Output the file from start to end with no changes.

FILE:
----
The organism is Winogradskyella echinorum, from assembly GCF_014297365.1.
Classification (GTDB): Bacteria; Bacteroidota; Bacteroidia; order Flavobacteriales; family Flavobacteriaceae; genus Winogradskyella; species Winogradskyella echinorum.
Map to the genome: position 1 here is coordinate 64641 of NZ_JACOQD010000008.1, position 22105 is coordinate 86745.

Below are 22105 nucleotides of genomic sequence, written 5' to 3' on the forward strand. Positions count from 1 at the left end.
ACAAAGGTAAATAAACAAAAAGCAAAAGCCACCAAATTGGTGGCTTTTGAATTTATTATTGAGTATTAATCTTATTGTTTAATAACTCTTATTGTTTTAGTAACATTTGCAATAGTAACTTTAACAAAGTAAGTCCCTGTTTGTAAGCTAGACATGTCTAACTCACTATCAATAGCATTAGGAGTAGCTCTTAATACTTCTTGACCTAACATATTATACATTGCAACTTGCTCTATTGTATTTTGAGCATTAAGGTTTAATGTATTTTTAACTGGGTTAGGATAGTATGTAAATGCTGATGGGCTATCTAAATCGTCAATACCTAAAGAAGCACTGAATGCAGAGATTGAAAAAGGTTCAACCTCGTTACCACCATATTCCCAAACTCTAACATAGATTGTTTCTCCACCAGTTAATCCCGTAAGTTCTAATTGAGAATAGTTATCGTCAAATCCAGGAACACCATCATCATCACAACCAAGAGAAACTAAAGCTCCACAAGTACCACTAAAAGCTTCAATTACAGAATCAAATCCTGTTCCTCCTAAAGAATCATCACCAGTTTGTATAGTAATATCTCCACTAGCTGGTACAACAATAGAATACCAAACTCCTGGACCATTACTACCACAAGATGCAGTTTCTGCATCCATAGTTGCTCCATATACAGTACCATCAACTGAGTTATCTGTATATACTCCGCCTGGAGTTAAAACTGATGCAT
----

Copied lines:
The organism is Winogradskyella echinorum, from assembly GCF_014297365.1.
Classification (GTDB): Bacteria; Bacteroidota; Bacteroidia; order Flavobacteriales; family Flavobacteriaceae; genus Winogradskyella; species Winogradskyella echinorum.
Map to the genome: position 1 here is coordinate 64641 of NZ_JACOQD010000008.1, position 22105 is coordinate 86745.

Below are 22105 nucleotides of genomic sequence, written 5' to 3' on the forward strand. Positions count from 1 at the left end.
ACAAAGGTAAATAAACAAAAAGCAAAAGCCACCAAATTGGTGGCTTTTGAATTTATTATTGAGTATTAATCTTATTGTTTAATAACTCTTATTGTTTTAGTAACATTTGCAATAGTAACTTTAACAAAGTAAGTCCCTGTTTGTAAGCTAGACATGTCTAACTCACTATCAATAGCATTAGGAGTAGCTCTTAATACTTCTTGACCTAACATATTATACATTGCAACTTGCTCTATTGTATTTTGAGCATTAAGGTTTAATGTATTTTTAACTGGGTTAGGATAGTATGTAAATGCTGATGGGCTATCTAAATCGTCAATACCTAAAGAAGCACTGAATGCAGAGATTGAAAAAGGTTCAACCTCGTTACCACCATATTCCCAAACTCTAACATAGATTGTTTCTCCACCAGTTAATCCCGTAAGTTCTAATTGAGAATAGTTATCGTCAAATCCAGGAACACCATCATCATCACAACCAAGAGAAACTAAAGCTCCACAAGTACCACTAAAAGCTTCAATTACAGAATCAAATCCTGTTCCTCCTAAAGAATCATCACCAGTTTGTATAGTAATATCTCCACTAGCTGGTACAACAATAGAATACCAAACTCCTGGACCATTACTACCACAAGATGCAGTTTCTGCATCCATAGTTGCTCCATATACAGTACCATCAACTGAGTTATCTGTATATACTCCGCCTGGAGTTAAAACTGATGCAT